In Fraud, Regulations

iStock_000016839313SmallCard security and the need to better protect against fraud have gripped headlines since the Target breach. The ensuing aftermath of finger-pointing and lawsuits over who is responsible for the massive losses continues. The costs have run deep from card reissuance, to credit monitoring services and additional customer service staff to handle the sheer volume of calls and complaints. Most important perhaps, is the loss of consumer trust.

Things are clearly broken and the magnitude of this incident demands greater protections, including a renewed look at EMV technology. Even the government is getting involved—Senator Patrick Leahy (D-Vt.) has reintroduced the Personal Data Privacy and Security Act, a bill he first sponsored in 2005, that would create new rules for data breach notification and securing customers’ personal information. Additionally, the Obama administration has established voluntary guidelines for banks and other companies to raise their cybersecurity standards. Before the industry (or the government) makes any major changes, I’d argue there are significant gaps in the most basic fraud prevention efforts.

There are numerous opportunities for fraudsters to attack our payments system—antiquated card technology, retail vulnerabilities, vendor security, phishing schemes and carelessness on behalf of consumers. Responsibility falls on card issuers, retailers and consumers alike. Without everyone doing their part to ensure security, things will inevitably go wrong. Allow me to share a personal use case that exhibits how safeguards already in place aren’t working as effectively as they should.

Many card companies offer a security feature that allows customers to set automatic alerts for unusually large transactions, international charges, cash advances, etc. to protect themselves from fraud. When any of these occur an email or text message is sent to the card holder immediately. Recently I received such an alert for a transaction made over $500 on one of my cards from a leading issuer. I called right away to notify them that the charge was not mine. The issuer’s response was to “wait and see” if the charge would go through. A day later, after thousands of dollars in fraudulent transactions had posted to my account, the card was finally cancelled. The account monitoring system in place worked perfectly, but the card company didn’t take immediate action.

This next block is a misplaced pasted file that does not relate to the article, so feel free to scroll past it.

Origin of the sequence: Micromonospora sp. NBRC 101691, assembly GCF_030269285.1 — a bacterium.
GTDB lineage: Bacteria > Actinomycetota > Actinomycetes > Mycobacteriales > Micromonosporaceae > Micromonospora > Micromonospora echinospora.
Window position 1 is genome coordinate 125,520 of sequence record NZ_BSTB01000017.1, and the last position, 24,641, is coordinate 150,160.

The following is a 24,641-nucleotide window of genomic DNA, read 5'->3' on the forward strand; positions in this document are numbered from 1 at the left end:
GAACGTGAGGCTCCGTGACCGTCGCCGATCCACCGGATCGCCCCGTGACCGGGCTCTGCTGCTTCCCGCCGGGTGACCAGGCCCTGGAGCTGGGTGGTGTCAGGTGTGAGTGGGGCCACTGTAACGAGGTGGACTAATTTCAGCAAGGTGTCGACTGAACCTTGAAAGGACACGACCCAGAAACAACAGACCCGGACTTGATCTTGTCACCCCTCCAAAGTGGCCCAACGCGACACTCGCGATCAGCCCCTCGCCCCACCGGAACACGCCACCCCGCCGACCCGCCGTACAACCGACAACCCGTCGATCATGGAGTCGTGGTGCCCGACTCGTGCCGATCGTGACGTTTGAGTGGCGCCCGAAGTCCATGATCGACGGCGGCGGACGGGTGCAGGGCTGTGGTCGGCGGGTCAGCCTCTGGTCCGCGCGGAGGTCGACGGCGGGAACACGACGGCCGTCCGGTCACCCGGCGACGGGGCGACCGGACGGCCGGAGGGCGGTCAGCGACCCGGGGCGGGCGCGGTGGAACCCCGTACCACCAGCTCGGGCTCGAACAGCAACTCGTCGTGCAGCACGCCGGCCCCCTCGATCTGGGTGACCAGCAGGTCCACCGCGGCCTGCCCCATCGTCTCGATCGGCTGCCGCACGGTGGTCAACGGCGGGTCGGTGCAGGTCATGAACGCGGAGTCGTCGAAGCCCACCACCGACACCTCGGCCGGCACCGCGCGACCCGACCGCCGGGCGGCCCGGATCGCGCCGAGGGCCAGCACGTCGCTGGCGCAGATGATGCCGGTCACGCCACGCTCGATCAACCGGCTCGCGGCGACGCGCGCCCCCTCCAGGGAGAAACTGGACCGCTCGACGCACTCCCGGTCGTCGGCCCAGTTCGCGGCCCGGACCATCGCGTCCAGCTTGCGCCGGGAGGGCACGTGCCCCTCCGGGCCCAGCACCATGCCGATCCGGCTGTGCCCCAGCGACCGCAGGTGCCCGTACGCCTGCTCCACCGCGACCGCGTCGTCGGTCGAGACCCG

While I was off the hook for the charges, someone had to pay. I’m speculating here, but perhaps the card company was attempting to provide good customer service by not cancelling my card knowing they could push the losses back to the merchant as charge backs. Good customer service doesn’t equate to having to make several phone calls to remove charges that occurred after I had notified my issuer that my card had been compromised. An effective fraud prevention system doesn’t “wait and see” because the company isn’t responsible for the losses.

Flash forward to receiving my replacement card. An attempt to activate the new card online was unsuccessful because I didn’t know my pin number. A phone call to customer service resulted in an automated system with the same request; enter your four-digit pin. After entering a few random numbers without success, I pressed “0” thinking perhaps a real person could help me reset my unknown pin. What happened next stunned me. An automated message stated that my card had been activated and was available for use. I expected the numerous failed attempts to flag me as a potential hacker and transfer me to a customer service representative to provide further information, such as the name of my first pet. I’m not aware of any secure computer system that allows you to enter numerous incorrect passwords without eventually prompting some form of security intervention.

Speculating again, maybe the card company recognized my phone number so they didn’t think further validation was necessary. If the customer doesn’t know the rationale for decisions happening behind the scenes, that doesn’t create trust or a sense of security. Common sense tells me that security parameters should be even tighter following a breach of sensitive information of this magnitude. Understandably, too much transparency by card issuers regarding their protocol leaves the door wide open for fraudsters but perhaps there is some middle ground.

Card security is on the hot seat and “Where do we go from here?” is going to remain a prominent question for some time. If security measures such as automatic alerts for unusually large transactions and criterion for new card activation aren’t even being utilized effectively, I don’t see how investing billions in new technology or creating more legislation is a long-term resolution to where we are today. There are promising innovations on the horizon that will complicate fraudsters’ ability to find the loose bricks and penetrate, but the industry must be vigilant about tightening current standards before adopting something entirely new.

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